LA lit and Toy Show

Traditionally, the first weekend of March, hundreds of Porsche aficionados gather in the Los Angeles area to visit what can be called ‘a Porsche Weekend’. Now in it’s 28th year yet, the Los Angeles Literature and Toy show, kept in 2 huge ballrooms of the Hilton LAX , attracts lots of Porsche collectors.

However, don’t missunderstand, the event is mainly about literature and toys. Those that are only into the real stuff are welcome too ofcourse, and yes they will find some stuff on Saturday, but they better drive around in the larger L.A. area to visit the open houses of restoration shops to hunt for the one part they still miss. See more articles on Liebe zu Ihm in the near future.

Victor Gasparitch holding the very first known Porsche model
Victor Gasparitch showing the very first known Porsche model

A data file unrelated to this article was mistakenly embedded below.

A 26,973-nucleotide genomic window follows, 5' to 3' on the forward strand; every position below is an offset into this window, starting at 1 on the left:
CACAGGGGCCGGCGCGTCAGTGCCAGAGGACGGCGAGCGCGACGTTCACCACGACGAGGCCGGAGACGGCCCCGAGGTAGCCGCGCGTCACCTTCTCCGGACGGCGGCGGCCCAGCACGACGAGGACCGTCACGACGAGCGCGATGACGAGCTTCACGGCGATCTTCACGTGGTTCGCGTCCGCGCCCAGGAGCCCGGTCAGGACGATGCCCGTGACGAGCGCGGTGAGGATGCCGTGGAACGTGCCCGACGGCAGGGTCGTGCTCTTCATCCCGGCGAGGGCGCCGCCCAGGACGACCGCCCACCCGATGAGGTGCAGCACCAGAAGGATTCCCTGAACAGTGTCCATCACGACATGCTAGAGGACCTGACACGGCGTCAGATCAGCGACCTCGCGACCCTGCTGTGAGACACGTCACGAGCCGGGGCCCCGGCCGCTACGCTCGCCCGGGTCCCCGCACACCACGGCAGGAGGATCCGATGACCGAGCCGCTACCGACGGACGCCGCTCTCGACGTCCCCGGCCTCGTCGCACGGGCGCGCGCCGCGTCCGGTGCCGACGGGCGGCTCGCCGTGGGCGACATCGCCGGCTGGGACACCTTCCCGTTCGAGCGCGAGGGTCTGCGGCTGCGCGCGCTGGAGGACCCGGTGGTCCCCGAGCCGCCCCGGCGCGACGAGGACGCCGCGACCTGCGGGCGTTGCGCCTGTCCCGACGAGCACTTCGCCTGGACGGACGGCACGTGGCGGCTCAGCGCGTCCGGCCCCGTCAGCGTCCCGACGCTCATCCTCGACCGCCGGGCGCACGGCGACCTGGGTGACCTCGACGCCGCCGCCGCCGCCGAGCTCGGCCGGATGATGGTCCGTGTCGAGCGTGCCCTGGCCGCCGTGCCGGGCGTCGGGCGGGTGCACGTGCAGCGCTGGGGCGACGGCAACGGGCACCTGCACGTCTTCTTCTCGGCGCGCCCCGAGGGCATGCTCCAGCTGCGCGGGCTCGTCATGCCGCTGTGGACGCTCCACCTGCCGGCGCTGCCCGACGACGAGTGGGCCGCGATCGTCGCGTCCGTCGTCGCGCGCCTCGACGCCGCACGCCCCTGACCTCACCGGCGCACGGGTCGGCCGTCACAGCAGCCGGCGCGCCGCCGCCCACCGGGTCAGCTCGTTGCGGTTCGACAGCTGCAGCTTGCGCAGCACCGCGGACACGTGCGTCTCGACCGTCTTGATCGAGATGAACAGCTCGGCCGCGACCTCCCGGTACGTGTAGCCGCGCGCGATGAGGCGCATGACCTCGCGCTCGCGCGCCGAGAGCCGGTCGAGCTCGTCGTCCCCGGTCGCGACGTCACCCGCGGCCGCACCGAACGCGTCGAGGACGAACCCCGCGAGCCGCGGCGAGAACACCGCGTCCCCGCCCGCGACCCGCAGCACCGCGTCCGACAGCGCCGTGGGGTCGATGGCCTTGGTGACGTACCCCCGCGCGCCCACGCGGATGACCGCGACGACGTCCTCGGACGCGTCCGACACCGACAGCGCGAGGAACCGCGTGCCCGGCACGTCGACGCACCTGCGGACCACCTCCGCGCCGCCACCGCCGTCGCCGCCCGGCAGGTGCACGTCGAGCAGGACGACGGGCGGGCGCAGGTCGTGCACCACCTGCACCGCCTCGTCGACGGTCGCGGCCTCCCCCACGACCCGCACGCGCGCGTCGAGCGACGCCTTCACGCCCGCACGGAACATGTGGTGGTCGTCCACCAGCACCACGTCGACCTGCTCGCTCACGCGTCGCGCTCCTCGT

So, literature and toys, that’s what you can expect when you enter the show on Saturday morning. The early birds paid their entrance of 30$ yet on friday evening , so they could slip in together with the vendors at 6 am so they are sure they won’t miss a thing. Well, don’t expect not to miss a thing, there’s over 220 vendors, and you just don’t know who will have the brochures, manuals or posters you need. So you might need some luck from times to times. Myself for instance, I was literally seconds away from buying a complete set of Service Bulletins. Just hope I’ll have more luck the next time. The more moderate collectors or those who just want to slip in to take a look, or meet another passionate, pay $10 entrance and can have a wonderfull day too.

In my opinion, the highlight of the show whas the near complete collection of Porsche Racing posters (1949 – mid70’s), a collection of over 500 posters, with an estimated value of over $200,000. Well, I’m sure there will be a fortunate collector soon…

On the toy side, one could admire , what is supposed to be, the very very first Porsche minature, scale 1/10 and made by Victor Gasparitch, a man who got the original drawings of the Gmünd Porsches to create a real nice piece of art, as you can see on the picture.